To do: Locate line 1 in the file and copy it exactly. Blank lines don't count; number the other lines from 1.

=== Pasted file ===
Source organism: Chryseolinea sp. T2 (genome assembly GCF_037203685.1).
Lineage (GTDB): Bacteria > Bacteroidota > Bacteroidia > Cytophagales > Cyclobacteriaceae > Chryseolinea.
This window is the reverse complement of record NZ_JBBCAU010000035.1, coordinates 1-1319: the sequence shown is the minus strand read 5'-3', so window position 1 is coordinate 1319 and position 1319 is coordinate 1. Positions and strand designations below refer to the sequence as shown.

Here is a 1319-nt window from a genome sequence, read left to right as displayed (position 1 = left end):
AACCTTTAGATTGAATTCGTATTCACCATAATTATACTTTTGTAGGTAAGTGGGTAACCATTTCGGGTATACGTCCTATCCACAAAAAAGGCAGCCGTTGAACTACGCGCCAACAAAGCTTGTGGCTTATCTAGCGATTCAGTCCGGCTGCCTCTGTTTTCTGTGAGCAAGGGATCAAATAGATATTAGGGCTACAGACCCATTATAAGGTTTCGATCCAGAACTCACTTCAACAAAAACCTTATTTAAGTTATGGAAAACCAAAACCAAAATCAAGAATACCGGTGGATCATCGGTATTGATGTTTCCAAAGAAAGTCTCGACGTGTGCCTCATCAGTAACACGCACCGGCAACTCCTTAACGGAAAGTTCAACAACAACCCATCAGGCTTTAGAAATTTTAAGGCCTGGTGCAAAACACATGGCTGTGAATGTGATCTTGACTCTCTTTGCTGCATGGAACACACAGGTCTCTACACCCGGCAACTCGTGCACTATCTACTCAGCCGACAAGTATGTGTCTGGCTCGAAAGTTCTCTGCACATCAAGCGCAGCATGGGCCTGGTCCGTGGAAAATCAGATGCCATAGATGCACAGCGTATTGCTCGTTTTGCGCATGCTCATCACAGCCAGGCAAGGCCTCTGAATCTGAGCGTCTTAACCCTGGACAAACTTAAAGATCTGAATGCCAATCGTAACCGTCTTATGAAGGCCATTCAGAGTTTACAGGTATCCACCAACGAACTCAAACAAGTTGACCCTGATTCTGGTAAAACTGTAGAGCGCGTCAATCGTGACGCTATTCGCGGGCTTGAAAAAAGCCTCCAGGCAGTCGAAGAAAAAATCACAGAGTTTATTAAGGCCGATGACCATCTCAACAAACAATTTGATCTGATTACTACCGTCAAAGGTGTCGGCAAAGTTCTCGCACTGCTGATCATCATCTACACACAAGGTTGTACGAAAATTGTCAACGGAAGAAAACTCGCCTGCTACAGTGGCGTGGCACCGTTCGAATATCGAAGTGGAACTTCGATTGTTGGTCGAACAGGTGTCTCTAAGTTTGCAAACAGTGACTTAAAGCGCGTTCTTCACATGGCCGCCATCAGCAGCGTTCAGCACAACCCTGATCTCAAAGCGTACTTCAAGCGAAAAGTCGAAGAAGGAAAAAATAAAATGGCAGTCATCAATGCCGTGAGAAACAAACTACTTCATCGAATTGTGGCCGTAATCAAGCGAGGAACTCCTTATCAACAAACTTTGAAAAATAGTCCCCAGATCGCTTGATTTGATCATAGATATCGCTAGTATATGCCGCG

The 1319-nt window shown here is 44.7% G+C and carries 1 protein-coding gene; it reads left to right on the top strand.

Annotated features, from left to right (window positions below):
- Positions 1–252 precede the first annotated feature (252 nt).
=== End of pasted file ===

Source organism: Chryseolinea sp. T2 (genome assembly GCF_037203685.1).